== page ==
“Dropping in various pieces of content, even like project agreements, legal, technical documents,” he explained. AI is a tool they also use for proofreading.

The principals at Anchour have no illusions about where they want to be and how they want to grow. “We’re not ever going to be the big pitch agency that’s, you know, offering multimillion-dollar campaigns to the world’s biggest corporations,” Gilbert said.

In fact, they don’t sell themselves to potential clients like bigger firms.


“It feels too much like theater to us, and we don’t want to act at all,” Pritchard emphasized. “We want people who are attracted to authenticity, and if we’re able to be ourselves, if that, in turn, allows our clients or potential clients to know that they can be themselves … it’s infectious.”

Anchour likes to focus on four business segments: direct to consumer, retail, finance and professional services such as architects, builders and solar providers.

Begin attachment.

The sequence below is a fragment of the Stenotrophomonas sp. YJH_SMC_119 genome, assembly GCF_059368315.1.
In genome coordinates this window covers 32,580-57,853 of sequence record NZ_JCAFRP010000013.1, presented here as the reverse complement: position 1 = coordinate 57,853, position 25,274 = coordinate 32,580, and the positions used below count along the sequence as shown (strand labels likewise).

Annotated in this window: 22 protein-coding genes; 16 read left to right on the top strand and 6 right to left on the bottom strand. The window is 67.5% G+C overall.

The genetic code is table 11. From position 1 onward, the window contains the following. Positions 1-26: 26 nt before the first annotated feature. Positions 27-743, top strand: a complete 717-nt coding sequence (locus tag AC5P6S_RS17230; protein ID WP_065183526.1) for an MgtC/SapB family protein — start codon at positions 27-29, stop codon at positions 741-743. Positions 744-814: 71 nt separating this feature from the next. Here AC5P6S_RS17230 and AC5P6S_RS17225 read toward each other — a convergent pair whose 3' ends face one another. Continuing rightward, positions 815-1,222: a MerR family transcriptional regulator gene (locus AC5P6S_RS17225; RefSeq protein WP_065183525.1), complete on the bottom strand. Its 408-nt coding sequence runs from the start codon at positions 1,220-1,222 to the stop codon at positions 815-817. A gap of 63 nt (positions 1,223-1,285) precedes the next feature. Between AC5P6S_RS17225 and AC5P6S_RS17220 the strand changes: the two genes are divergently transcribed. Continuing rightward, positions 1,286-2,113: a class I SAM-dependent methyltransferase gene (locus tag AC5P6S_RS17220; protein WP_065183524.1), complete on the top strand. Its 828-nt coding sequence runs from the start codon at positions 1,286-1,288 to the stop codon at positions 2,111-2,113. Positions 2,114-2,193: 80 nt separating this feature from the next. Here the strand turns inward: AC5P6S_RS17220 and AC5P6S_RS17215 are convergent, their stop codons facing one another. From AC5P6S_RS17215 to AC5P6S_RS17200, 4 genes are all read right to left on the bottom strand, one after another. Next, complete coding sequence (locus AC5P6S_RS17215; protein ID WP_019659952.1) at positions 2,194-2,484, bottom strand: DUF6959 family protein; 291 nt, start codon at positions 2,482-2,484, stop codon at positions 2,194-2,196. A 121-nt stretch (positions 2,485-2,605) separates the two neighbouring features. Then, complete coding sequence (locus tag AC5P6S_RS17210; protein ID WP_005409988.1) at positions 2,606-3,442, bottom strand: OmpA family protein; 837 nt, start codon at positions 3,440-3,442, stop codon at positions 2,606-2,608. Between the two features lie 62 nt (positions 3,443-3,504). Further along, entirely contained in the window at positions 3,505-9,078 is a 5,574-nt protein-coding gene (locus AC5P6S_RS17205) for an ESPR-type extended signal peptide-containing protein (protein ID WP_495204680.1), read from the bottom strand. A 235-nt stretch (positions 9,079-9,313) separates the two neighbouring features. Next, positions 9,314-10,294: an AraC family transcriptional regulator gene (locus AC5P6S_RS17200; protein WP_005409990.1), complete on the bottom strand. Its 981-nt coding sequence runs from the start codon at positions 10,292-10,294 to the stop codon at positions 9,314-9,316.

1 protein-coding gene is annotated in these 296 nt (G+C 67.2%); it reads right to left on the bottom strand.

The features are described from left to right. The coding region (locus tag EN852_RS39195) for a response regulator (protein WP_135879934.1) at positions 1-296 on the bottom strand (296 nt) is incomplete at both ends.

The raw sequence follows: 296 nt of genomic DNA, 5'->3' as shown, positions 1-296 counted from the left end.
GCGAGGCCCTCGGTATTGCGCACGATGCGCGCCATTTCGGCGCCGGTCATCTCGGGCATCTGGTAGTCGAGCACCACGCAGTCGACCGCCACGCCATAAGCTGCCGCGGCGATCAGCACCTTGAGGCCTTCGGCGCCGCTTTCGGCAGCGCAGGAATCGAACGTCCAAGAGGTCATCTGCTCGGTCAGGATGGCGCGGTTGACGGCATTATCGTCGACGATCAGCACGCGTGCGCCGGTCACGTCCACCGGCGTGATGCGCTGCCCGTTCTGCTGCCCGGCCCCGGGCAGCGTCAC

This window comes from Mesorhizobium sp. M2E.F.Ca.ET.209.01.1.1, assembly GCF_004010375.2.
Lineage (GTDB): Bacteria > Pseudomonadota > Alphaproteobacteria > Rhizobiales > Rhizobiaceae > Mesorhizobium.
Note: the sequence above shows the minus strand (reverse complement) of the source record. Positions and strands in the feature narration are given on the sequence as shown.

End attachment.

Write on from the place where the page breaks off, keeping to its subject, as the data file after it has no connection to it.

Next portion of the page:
Clients include local companies such as Agren, Kate’s Butter, Dead River, Baxter Brewing and Marden’s, but also extends to national brands such as Amway, MOD Pizza and Newton Baby.

Gilbert and Pritchard nod their heads when asked about future growth, another sign of how well the company’s leaders are on the same page.

“We’d love to have 40 in a few years,” Gilbert said, explaining “redundancy is a big reason and then being able to do more work is another reason and then even just to have more specialty and focus.”

Redundancy will allow for an overlap in skills and add more flexibility for scheduling and time off, he said. “So, we’re excited to keep growing.”


Rory McGuire, left, a front-end developer at Anchour marketing in Lewiston, is seen in this undated photo talking with President Josh Pritchard. The ad agency was selected as the second-place winner of “Best Places to Work in Maine in 2023” for small businesses. Submitted photo